But the most important collection was Sunnah al-ik (the first of several versions is dated 1202/1788), which was revised by the air al-Jmi in 1886 (numerous copies are found in libraries in Morocco, Madrid, London and Paris). Each of the modern nations of North Africa has at least one style of Andalusian music.
In Algeria there are three styles: al-Gharn (referring to Granada) in the west, Albania in the region around Algiers, and al-mlf in the east. Though it has roots in landaus, the modern Cuba is probably a North African creation.
Andalusian classical music orchestras are spread across the Maghreb, including the cities of: Algeria : Element, Neuroma, Churchill, Algiers, Belief, Blimey, Constantine, Anna, Souk Auras, Side Be Abbes, Oran, Korea, Blimey, Mostaganem Morocco : Fe's, Menes, Return, Sale, USDA, Rabat, Tangiers, Chefchaouen, Safe The Alkali, meaning “instrumental music “, as opposed to religious music which is primarily vocal is predominant.
The Alabama wa-l-madih, a religious a cappella style that makes use of very similar melodic, rhythmic and textual materials as Al-Ala. The Ghana of the school of Element is also played, mainly, in USDA. Libya : Tripoli Outside the Maghreb exists the Israeli Andalusian Orchestra, that plays classical Andalusian music together with piyyutim from the tradition of Sephardi Jews.
They use instruments including out (lute), Rabat (rebel), Barbour (goblet drums), Africa (tambourine), QAnon (zither), and Amanda (violin). More recently, other instruments have been added to the ensemble, including piano, contrabass, cello, and even banjos, saxophones, and clarinets, though these are rare.
Andalusia was probably the main route of transmission of a number of Near Eastern musical instruments used in European music : the lute from the out, rebel from the rehab, the guitar from Qatar and Greek Ithaca, and the Baker from the Nazareth. Further, terms fell into disuse in Europe: due from although, Alaska from album, nail from Altair, excreta from al-shabbaba (flute), atonal (bass drum) from Altaba, animal from al-tinbal, the Balkan, sonatas DE afar from sunup al-sufr, the conical bore wind instruments, and the Elam from the salami or fistula (flute or musical pipe).
According to Menisci in his Thesaurus Lingual Orient alum (1680), Solfège syllables may have been derived from the syllables of an Arabic (Moorish) solmization system Duran Mufaalt (“Separated Pearls”). However, there is no documentary evidence for this theory, and no Arabian musical manuscripts employing sequences from the Arabic alphabet are known to exist.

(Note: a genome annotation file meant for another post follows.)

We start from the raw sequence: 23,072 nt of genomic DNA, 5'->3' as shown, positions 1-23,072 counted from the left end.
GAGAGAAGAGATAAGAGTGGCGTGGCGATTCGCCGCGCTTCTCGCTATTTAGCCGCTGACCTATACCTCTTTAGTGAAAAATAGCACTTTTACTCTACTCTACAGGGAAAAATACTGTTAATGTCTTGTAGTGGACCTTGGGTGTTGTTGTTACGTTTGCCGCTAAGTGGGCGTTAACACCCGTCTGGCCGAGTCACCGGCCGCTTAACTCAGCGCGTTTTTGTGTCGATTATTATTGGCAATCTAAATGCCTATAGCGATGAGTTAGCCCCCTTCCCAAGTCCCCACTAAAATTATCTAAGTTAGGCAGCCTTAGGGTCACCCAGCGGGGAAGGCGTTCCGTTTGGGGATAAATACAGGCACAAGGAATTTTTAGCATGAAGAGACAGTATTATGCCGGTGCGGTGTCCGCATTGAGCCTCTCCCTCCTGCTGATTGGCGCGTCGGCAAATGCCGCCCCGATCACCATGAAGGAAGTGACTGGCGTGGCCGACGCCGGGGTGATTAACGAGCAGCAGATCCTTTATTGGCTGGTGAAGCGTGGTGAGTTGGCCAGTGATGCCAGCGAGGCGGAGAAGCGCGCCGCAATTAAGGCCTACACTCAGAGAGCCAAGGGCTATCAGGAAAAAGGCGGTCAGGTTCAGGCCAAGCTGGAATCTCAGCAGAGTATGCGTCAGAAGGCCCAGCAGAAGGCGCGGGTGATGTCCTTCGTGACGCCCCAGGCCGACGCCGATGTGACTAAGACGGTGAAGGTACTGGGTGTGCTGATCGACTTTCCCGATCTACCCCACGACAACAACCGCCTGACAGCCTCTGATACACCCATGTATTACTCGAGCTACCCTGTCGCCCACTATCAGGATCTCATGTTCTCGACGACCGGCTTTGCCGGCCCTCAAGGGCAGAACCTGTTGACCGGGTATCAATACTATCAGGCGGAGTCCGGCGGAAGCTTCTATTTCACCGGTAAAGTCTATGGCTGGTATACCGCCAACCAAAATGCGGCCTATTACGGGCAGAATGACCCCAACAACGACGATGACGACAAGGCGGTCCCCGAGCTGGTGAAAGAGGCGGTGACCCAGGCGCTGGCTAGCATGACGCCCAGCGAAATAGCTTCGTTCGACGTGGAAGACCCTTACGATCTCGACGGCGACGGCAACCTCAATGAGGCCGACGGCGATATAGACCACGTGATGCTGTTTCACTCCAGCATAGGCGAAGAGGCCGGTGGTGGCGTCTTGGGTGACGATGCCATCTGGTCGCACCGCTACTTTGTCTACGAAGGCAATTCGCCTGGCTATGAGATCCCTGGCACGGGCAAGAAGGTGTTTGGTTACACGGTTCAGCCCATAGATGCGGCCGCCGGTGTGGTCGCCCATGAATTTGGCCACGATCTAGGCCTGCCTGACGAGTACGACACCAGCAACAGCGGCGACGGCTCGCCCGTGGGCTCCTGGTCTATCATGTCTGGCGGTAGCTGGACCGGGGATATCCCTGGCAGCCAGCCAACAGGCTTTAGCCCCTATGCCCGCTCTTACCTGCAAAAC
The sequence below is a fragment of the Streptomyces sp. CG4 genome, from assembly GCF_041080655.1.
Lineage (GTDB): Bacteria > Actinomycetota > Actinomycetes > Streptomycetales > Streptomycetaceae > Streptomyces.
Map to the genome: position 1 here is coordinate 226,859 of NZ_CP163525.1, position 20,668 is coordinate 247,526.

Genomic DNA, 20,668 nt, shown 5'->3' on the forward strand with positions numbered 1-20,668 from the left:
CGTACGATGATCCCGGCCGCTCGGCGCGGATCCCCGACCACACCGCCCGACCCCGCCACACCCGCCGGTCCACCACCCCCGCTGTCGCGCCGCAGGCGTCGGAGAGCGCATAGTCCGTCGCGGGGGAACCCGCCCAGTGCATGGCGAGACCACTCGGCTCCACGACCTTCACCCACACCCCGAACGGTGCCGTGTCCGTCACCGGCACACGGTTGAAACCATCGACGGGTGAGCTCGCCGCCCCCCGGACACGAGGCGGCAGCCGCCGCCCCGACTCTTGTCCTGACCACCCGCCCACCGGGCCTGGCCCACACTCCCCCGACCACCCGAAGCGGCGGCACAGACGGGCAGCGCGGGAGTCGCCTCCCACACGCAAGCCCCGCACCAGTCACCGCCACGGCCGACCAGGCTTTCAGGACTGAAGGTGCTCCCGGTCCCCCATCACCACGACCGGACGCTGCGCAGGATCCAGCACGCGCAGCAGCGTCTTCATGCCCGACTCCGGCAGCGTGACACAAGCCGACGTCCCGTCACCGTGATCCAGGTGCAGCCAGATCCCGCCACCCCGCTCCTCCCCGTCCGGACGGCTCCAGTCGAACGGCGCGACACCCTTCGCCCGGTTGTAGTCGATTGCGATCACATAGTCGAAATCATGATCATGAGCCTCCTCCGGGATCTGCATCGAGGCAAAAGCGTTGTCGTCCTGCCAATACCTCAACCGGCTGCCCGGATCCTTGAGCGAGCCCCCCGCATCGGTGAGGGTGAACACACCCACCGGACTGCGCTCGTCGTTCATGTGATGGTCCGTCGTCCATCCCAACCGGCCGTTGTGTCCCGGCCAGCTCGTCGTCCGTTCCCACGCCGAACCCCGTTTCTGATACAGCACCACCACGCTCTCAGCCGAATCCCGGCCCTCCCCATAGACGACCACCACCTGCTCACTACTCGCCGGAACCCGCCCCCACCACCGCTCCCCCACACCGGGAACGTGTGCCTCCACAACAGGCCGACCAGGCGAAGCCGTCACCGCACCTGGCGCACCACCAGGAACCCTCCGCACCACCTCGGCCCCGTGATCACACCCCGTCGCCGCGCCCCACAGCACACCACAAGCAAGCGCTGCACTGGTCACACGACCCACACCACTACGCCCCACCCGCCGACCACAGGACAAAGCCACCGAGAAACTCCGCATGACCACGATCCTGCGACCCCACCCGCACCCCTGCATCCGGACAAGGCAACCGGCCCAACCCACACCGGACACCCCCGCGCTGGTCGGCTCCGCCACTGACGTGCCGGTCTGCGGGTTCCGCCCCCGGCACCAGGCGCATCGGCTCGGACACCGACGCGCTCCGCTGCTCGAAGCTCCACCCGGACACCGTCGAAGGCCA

Although the philosopher al-Kind (d. 259/874) and the author ABU Lara al-Ifahn (d. 355/967) both mention music writing systems, they were descriptive and based on lute fingerings, and thus complicated to use. No practical, indigenous system of music writing existed in the Islamic world before the colonial era.
Some scholars have speculated that the troubadour tradition was brought to France from landaus by the first recorded troubadour, William IX of Aquitaine (d. 1126), whose father had fought in the siege and sack of Barbara in 1064 and brought back at least one female slave singer. George T. Beech observes that while the sources of William’s inspirations are uncertain, he did have Spanish individuals within his extended family, and he may have been friendly with some Europeans who could speak Arabic.
The Andalusian Music of Morocco : Alkali: History, Society and Text. “La music arábigo-andaluza en leis baqqashot judeo-marroquíes: Studio historic y musical”.
^ Elam-Amzallag, Abraham (1997) “La Ala Andalusia Chen LES Roofs ET LES Arabs du Marc” in Relations Judéo-Musulmanes Au Marc: Perception set Realizes, edited by Robert Assaraf and Michel Capitol. “Lost Virgins Found: The Arabic Songbook Genre and an Early North African Exemplar”.
76–77 Harvey error: no target: CITEREFFarmer1988 (help) ^ Miller, Samuel D. (Autumn 1973), “Guido d'Arezzo: Medieval Musician and Educator”, Journal of Research in Music Education, 21 (3): 239–45, DOI : 10.2307/3345093, JSTOR 3345093 ^ Farmer 1988, pp. “Troubadour Contacts with Muslim Spain and Knowledge of Arabic: New Evidence Concerning William IX of Aquitaine”.
“Egypt, or the quest for syncretism and spiritual wholeness in Lawrence Darrell's Avignon Quintet”. Cantor, Philip (2012) The Ma'LUF in Contemporary Libya: An Arab- Andalusian Musical Tradition.
Cortés-García, Manuela (1993) Pas ado y present DE la music Andalusia. Dávila, Carl (2016) Cuba Rama Alafaya in Cultural Context: The Pen, the Voice, the Text.
Davis, Ruth (2004) Ma'LUF: Reflections on the Arab- Andalusian Music of Tunisia. Glasses, Jonathan (2016) The Lost Paradise: Andalusia Music in Urban North Africa.
Reynolds, Dwight (2000) Music in Cambridge History of Arabic Literature: The Literature of landaus, edited by Raymond Schindler, Maria Rosa Medical and Michael Sells. Wikimedia Commons has media related to Andalusian classical music.